Manual Segmentation Tools
While standard and advanced cortex segmentation tools usually produce good results, some manual corrections may be necessary if one wants to produce (topologically) correct brain segmentations. Manual segmentation tools are also needed in the context of non-standard tasks, e.g. when segmenting specific sub-cortical structures or when one needs to segment sections of cortex in cases of partial brain scans (slabs). The latter scenario may occur especially with sub-millimeter ultra-high field (7T and higher) data sets. Even if whole-brain anatomical data is available, it might be desirable to segment small cortical regions directly in the functional data in order to avoid small misalignments when sampling functional data at different cortical depth levels. Since the quality of functional (T2 or T2*) weighted images do not have optimal grey/white matter contrast, such tasks may need manual segmentations.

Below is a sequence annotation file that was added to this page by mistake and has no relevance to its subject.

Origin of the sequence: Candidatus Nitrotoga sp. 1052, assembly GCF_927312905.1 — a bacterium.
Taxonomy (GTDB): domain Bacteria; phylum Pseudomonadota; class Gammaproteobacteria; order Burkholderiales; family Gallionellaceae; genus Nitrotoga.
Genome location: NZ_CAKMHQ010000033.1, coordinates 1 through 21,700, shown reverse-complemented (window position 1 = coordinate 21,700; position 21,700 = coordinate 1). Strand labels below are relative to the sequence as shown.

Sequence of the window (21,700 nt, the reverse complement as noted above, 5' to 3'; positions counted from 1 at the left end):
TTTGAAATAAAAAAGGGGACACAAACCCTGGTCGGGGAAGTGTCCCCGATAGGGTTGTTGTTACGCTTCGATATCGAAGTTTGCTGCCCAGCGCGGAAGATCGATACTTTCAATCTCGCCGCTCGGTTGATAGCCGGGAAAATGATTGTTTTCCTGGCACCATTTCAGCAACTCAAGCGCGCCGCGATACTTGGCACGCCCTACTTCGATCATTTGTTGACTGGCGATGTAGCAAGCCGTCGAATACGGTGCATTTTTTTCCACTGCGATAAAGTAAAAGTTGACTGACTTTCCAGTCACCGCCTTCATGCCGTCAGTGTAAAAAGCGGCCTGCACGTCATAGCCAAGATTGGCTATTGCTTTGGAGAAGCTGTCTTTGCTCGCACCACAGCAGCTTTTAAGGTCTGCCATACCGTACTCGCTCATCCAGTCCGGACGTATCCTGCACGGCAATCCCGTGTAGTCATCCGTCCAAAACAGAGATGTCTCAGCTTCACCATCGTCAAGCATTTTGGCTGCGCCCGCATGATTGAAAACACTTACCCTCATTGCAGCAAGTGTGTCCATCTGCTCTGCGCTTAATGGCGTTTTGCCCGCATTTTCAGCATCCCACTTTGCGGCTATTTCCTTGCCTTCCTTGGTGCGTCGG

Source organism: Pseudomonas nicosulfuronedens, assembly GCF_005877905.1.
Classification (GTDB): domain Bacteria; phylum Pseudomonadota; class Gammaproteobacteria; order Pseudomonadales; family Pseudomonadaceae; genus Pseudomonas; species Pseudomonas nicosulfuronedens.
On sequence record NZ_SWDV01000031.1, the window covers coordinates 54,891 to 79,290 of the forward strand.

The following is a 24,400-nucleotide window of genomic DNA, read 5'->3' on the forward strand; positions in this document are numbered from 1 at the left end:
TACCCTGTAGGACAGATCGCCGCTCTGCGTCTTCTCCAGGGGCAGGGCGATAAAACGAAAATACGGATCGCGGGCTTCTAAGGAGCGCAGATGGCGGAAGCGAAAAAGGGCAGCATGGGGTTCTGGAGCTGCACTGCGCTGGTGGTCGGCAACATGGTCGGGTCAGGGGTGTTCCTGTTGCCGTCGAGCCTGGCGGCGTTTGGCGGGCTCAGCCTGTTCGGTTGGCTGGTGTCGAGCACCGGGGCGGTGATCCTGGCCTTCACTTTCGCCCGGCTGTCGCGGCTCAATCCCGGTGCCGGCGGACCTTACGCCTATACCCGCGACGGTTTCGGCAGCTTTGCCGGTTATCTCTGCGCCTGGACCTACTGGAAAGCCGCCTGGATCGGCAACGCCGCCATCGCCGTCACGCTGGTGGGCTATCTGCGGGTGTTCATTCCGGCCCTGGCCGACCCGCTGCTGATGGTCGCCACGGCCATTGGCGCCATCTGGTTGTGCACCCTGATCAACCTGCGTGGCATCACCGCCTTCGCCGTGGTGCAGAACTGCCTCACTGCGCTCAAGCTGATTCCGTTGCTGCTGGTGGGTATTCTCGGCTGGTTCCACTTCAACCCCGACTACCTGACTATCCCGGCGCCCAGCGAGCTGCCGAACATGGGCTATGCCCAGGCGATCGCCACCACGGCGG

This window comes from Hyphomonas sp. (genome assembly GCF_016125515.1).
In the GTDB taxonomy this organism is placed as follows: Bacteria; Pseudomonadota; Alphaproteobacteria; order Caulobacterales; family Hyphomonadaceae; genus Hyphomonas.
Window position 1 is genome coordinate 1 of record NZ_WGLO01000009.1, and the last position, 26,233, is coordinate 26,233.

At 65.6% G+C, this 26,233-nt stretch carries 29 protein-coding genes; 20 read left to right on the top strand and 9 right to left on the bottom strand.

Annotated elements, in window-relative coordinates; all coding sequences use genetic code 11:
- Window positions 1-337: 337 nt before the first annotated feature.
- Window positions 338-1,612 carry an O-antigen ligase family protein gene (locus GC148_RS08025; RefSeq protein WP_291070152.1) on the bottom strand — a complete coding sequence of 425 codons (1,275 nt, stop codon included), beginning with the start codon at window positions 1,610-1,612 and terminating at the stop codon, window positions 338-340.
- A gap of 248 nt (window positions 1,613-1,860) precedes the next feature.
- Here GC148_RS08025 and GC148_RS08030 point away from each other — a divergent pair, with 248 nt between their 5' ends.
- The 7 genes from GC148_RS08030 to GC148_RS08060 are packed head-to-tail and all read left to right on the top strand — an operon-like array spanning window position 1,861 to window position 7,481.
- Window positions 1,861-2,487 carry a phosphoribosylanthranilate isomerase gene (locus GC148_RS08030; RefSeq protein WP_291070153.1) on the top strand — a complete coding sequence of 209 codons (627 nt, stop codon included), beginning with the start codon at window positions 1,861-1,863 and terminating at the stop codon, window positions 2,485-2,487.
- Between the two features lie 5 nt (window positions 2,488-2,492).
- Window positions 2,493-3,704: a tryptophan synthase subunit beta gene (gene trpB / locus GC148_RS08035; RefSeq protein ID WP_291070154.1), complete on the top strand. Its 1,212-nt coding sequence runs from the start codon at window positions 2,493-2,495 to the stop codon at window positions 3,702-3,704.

Tools in the Zoom View Pane
The Zoom View pane adds (access to) several useful tools supporting manual segmentation, including pixel-precise drawing, region filling, color selection, toggling between (blended) volumes, undo/redo history, creation of 3D meshes for all segments (colored labels) and so on. While the descriptions below describe certain functions referring to a mouse as input device, the same functionality is also available for built-in or external track pads. In order to see a short explanation (tooltip) about the function of a specific icon in the toolbar, hover the mouse cursor over an icon and wait a couple of seconds.
In order to use the Zoom View pane, a region in a VMR document (primary volume) need to be selected by holding down the ALT key while dragging with the mouse from the left-upper to the right-lower corner of the desired region. The selected region will be indicated by a stippled yellow rectangle in the VMR document and its content will appear in the Zoom View pane (see snapshot above).